WSS: Weighted Sum Statistic

Description

The WSS method has been proposed by Madsen and Browning (2009) as a pooling approach. In WSS, rare-variant counts within the same gene for each individual are accumulated rather than collapsing on them. Second, it introduces a weighting term to emphasize alleles with a low frequency in controls. Finally, the scores for all samples are ordered, and the WSS is computed as the sum of ranks for cases. The significance is determined by a permutation procedure.

Usage

1
  WSS(y, X, perm = 100)

Arguments

y

numeric vector with phenotype status: 0=controls, 1=cases. No missing data allowed

X

numeric matrix or data frame with genotype data coded as 0, 1, 2. Missing data is allowed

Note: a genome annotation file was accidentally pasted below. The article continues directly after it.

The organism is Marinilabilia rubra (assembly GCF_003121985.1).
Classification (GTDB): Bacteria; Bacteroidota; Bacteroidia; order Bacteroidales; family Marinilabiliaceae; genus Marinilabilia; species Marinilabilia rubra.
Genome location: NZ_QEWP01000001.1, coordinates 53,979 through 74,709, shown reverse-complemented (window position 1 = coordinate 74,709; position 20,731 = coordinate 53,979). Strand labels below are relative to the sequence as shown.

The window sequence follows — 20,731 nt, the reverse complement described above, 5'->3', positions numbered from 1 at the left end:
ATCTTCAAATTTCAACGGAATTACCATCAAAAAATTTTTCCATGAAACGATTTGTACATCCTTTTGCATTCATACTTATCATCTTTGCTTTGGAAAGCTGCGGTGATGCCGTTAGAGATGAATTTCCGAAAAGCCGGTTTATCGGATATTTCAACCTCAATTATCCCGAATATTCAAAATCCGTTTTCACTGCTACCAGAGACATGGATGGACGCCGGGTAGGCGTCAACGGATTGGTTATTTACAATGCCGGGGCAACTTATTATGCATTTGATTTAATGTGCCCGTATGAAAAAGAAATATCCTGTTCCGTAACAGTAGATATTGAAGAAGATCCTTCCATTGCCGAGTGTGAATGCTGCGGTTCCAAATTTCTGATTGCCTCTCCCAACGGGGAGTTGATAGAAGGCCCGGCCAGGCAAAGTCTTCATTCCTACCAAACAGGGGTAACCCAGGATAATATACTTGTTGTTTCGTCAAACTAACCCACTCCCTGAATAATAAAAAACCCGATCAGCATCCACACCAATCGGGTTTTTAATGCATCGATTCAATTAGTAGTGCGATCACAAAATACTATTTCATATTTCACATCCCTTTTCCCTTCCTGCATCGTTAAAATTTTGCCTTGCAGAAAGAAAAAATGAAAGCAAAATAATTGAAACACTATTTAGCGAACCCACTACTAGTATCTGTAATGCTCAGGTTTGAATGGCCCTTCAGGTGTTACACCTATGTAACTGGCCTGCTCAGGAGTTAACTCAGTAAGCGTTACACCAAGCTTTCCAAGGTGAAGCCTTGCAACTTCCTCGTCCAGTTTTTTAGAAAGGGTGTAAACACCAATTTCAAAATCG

perm

positive integer indicating the number of permutations (100 by default)

Details

There is no imputation for the missing data. Missing values are simply ignored in the computations.

Value

An object of class "assoctest", basically a list with the following elements:

wss.stat

wss statistic

perm.pval

permuted p-value

args

descriptive information with number of controls, cases, variants, and permutations

name

name of the statistic

Author(s)

Gaston Sanchez

References

Madsen BE, Browning SR (2009) A Groupwise Association Test for Rare Mutations Using a Weighted Sum Statistic. PLoS Genetics, 5(2): e1000384

See Also

CMC

Examples

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  ## Not run: 
  
  # number of cases
  cases = 500

  # number of controls
  controls = 500

  # total (cases + controls)
  total = cases + controls

  # phenotype vector
  phenotype = c(rep(1, cases), rep(0, controls))

  # genotype matrix with 10 variants (random data)
  set.seed(123)
  genotype = matrix(rbinom(total*10, 2, 0.05), nrow=total, ncol=10)

  # apply WSS with 500 permutations
  mywss = WSS(phenotype, genotype, perm=500)
  mywss
  
## End(Not run)